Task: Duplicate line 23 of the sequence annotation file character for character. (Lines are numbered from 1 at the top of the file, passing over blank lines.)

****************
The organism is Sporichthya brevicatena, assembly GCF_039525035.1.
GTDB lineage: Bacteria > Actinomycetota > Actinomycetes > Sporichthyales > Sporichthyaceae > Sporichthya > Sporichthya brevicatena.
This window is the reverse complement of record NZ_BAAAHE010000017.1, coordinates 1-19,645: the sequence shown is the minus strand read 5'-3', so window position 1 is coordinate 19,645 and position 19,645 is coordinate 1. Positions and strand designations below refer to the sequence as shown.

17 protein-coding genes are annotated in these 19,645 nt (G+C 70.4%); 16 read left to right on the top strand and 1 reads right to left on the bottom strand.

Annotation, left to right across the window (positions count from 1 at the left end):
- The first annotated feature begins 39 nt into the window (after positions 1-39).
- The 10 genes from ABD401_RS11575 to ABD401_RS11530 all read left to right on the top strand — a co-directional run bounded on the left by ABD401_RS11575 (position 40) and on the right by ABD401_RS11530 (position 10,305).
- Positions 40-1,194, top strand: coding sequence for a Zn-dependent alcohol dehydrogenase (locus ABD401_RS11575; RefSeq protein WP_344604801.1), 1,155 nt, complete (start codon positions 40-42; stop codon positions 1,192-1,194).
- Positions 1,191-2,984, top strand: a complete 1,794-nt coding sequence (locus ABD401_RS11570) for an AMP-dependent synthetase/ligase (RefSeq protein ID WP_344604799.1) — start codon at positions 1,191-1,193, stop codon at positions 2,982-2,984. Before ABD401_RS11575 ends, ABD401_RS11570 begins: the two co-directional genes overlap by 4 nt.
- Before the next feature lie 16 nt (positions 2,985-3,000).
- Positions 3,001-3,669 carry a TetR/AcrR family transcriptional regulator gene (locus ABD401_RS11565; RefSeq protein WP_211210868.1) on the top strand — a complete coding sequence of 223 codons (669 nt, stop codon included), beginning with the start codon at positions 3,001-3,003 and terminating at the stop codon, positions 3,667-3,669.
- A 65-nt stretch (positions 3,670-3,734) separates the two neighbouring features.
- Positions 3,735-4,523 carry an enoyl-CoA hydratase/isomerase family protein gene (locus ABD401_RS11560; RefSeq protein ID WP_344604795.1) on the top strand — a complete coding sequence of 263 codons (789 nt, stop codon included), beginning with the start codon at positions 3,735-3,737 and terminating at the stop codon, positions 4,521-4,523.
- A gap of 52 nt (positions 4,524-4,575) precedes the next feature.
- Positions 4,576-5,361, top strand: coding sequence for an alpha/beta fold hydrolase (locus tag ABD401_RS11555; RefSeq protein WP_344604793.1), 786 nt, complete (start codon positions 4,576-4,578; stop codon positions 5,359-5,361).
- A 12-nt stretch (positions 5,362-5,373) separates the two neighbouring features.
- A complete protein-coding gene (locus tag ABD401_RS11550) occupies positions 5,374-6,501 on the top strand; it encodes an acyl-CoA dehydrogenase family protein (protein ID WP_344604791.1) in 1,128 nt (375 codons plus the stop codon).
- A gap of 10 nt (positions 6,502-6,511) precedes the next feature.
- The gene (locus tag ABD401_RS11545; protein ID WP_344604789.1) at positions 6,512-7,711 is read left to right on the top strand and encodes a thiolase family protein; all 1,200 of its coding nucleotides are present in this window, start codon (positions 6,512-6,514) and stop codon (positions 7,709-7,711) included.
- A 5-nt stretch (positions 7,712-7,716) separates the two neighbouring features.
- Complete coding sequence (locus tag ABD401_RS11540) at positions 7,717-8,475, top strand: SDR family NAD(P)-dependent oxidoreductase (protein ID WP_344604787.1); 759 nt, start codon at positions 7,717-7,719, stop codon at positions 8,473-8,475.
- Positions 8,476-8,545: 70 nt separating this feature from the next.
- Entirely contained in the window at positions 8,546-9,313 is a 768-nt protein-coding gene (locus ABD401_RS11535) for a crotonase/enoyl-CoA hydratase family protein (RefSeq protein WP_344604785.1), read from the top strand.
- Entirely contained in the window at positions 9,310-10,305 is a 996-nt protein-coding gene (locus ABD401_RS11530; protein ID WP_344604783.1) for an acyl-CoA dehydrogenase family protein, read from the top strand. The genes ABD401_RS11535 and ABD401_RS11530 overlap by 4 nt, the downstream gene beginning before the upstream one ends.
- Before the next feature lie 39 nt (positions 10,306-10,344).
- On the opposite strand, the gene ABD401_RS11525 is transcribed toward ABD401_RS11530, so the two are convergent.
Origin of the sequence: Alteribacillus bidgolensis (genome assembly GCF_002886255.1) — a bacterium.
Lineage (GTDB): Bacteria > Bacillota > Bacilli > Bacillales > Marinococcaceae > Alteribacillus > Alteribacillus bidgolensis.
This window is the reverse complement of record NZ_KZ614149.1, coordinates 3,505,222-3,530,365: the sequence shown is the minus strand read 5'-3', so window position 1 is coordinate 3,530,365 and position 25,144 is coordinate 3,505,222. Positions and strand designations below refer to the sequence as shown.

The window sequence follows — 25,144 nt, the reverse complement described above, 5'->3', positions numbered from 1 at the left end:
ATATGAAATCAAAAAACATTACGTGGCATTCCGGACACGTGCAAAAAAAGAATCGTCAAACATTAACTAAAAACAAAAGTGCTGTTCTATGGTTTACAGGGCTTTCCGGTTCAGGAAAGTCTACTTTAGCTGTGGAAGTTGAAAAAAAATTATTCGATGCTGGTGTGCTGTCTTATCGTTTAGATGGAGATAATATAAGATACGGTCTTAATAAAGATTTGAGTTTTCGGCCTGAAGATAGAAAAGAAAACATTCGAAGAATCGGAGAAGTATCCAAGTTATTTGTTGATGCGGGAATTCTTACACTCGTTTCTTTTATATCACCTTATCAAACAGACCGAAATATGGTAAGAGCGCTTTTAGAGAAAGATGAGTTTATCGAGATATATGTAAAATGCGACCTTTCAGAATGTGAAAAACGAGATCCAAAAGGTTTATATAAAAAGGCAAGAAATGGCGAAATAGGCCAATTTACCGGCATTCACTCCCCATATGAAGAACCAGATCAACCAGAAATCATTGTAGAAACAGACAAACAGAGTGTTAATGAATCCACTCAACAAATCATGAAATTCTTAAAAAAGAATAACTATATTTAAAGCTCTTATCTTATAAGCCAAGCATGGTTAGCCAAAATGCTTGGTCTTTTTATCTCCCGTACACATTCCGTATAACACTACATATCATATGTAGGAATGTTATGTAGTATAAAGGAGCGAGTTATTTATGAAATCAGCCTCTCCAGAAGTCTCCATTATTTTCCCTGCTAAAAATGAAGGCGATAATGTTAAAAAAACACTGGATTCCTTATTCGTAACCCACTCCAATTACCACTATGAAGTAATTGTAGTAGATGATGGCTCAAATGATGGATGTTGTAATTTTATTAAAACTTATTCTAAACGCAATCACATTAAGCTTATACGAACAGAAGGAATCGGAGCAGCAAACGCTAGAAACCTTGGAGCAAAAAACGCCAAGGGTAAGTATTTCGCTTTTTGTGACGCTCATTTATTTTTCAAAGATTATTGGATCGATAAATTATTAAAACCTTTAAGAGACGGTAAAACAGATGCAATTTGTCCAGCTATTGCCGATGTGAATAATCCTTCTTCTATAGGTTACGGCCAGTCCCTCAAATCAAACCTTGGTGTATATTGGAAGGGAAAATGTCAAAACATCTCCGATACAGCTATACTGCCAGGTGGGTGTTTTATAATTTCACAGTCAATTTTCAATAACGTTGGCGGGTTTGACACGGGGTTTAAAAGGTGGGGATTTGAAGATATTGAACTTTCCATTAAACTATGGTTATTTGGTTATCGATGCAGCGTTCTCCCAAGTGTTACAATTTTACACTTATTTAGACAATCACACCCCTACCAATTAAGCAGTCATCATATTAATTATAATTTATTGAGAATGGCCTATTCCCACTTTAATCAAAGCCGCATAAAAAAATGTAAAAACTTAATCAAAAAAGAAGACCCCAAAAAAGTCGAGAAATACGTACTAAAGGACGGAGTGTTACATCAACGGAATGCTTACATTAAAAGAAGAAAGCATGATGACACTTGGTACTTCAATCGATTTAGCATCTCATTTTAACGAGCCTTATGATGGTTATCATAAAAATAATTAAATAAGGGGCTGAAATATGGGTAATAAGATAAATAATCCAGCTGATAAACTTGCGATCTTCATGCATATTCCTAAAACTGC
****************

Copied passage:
- Entirely contained in the window at positions 8,546-9,313 is a 768-nt protein-coding gene (locus ABD401_RS11535) for a crotonase/enoyl-CoA hydratase family protein (RefSeq protein WP_344604785.1), read from the top strand.